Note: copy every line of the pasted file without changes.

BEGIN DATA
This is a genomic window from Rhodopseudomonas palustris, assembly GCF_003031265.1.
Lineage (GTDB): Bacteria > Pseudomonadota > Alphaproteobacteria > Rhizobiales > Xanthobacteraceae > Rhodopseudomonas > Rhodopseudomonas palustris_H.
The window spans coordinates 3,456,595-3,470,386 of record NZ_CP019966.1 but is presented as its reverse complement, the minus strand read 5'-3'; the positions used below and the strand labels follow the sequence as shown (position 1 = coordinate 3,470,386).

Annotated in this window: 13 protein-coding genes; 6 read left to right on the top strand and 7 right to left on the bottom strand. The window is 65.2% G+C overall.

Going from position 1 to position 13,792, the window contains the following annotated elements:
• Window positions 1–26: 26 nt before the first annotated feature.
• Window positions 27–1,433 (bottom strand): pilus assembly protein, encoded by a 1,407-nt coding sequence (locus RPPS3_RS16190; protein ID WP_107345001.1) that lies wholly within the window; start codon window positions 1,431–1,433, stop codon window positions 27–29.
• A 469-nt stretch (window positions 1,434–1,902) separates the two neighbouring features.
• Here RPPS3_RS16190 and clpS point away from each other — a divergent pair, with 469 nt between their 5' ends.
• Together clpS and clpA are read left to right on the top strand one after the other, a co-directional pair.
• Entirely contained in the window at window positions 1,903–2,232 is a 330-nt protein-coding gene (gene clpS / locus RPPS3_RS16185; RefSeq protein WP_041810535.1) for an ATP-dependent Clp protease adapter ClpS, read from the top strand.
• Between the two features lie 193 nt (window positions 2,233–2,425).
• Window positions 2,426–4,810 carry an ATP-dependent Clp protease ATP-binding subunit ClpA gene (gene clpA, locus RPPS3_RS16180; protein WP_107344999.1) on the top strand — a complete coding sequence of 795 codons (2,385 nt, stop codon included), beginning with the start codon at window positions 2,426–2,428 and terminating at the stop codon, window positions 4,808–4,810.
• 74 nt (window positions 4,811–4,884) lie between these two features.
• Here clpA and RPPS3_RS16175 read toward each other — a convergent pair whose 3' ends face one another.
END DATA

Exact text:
This is a genomic window from Rhodopseudomonas palustris, assembly GCF_003031265.1.
Lineage (GTDB): Bacteria > Pseudomonadota > Alphaproteobacteria > Rhizobiales > Xanthobacteraceae > Rhodopseudomonas > Rhodopseudomonas palustris_H.
The window spans coordinates 3,456,595-3,470,386 of record NZ_CP019966.1 but is presented as its reverse complement, the minus strand read 5'-3'; the positions used below and the strand labels follow the sequence as shown (position 1 = coordinate 3,470,386).

Annotated in this window: 13 protein-coding genes; 6 read left to right on the top strand and 7 right to left on the bottom strand. The window is 65.2% G+C overall.

Going from position 1 to position 13,792, the window contains the following annotated elements:
• Window positions 1–26: 26 nt before the first annotated feature.
• Window positions 27–1,433 (bottom strand): pilus assembly protein, encoded by a 1,407-nt coding sequence (locus RPPS3_RS16190; protein ID WP_107345001.1) that lies wholly within the window; start codon window positions 1,431–1,433, stop codon window positions 27–29.
• A 469-nt stretch (window positions 1,434–1,902) separates the two neighbouring features.
• Here RPPS3_RS16190 and clpS point away from each other — a divergent pair, with 469 nt between their 5' ends.
• Together clpS and clpA are read left to right on the top strand one after the other, a co-directional pair.
• Entirely contained in the window at window positions 1,903–2,232 is a 330-nt protein-coding gene (gene clpS / locus RPPS3_RS16185; RefSeq protein WP_041810535.1) for an ATP-dependent Clp protease adapter ClpS, read from the top strand.
• Between the two features lie 193 nt (window positions 2,233–2,425).
• Window positions 2,426–4,810 carry an ATP-dependent Clp protease ATP-binding subunit ClpA gene (gene clpA, locus RPPS3_RS16180; protein WP_107344999.1) on the top strand — a complete coding sequence of 795 codons (2,385 nt, stop codon included), beginning with the start codon at window positions 2,426–2,428 and terminating at the stop codon, window positions 4,808–4,810.
• 74 nt (window positions 4,811–4,884) lie between these two features.
• Here clpA and RPPS3_RS16175 read toward each other — a convergent pair whose 3' ends face one another.